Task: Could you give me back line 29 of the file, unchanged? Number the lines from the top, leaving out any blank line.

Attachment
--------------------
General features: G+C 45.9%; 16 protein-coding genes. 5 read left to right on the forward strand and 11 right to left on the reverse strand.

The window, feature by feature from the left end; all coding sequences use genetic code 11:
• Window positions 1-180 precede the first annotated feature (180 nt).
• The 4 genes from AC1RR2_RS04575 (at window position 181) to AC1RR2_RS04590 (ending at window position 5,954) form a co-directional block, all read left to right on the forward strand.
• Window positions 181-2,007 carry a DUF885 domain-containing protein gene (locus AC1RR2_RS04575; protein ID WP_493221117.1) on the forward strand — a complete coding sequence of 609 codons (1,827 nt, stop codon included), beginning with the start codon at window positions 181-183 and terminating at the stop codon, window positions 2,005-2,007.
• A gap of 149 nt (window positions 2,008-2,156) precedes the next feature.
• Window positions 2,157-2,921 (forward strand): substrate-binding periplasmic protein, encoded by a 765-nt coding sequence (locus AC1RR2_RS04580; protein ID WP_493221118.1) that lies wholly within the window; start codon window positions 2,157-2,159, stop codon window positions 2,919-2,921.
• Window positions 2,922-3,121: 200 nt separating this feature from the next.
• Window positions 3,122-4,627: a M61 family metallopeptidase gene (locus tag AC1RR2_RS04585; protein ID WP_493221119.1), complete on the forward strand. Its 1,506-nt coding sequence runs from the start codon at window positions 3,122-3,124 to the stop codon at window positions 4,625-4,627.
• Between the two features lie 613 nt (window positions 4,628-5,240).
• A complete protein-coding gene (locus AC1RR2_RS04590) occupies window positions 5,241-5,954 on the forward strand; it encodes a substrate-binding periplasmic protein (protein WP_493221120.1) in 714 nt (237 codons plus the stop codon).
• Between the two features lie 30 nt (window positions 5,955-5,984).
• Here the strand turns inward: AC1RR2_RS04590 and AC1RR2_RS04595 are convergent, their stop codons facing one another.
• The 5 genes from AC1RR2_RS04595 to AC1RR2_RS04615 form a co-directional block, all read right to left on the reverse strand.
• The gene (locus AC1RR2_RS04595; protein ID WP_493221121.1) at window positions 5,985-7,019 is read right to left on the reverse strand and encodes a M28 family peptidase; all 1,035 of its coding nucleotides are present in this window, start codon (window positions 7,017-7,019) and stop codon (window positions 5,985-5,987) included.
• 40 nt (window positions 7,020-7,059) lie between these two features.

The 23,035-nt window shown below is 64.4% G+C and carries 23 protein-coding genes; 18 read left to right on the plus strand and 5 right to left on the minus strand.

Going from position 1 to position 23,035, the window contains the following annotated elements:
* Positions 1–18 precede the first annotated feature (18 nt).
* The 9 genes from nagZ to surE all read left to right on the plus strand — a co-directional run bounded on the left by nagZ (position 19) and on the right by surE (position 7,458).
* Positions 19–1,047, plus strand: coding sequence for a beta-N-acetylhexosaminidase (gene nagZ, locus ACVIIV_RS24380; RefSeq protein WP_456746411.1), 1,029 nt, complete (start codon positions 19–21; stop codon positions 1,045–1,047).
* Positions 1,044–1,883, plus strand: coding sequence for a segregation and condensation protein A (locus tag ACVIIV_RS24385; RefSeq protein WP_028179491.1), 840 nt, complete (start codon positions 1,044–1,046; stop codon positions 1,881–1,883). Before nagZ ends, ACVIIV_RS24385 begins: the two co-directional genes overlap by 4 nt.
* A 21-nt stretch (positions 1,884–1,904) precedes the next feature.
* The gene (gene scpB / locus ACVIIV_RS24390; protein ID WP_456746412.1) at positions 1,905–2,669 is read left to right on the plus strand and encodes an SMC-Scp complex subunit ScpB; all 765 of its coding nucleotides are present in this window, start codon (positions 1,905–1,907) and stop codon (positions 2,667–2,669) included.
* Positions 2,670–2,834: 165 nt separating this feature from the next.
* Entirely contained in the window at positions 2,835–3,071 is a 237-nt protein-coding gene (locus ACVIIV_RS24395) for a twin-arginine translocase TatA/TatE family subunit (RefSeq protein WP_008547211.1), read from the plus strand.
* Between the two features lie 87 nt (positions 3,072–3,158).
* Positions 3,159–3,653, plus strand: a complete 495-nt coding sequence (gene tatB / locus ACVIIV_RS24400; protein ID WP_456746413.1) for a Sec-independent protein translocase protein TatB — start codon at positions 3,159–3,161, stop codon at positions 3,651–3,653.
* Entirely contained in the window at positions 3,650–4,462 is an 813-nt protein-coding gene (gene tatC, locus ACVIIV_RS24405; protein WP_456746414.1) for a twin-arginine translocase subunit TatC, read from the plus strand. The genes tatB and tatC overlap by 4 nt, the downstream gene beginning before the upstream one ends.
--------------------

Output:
* Entirely contained in the window at positions 3,650–4,462 is an 813-nt protein-coding gene (gene tatC, locus ACVIIV_RS24405; protein WP_456746414.1) for a twin-arginine translocase subunit TatC, read from the plus strand. The genes tatB and tatC overlap by 4 nt, the downstream gene beginning before the upstream one ends.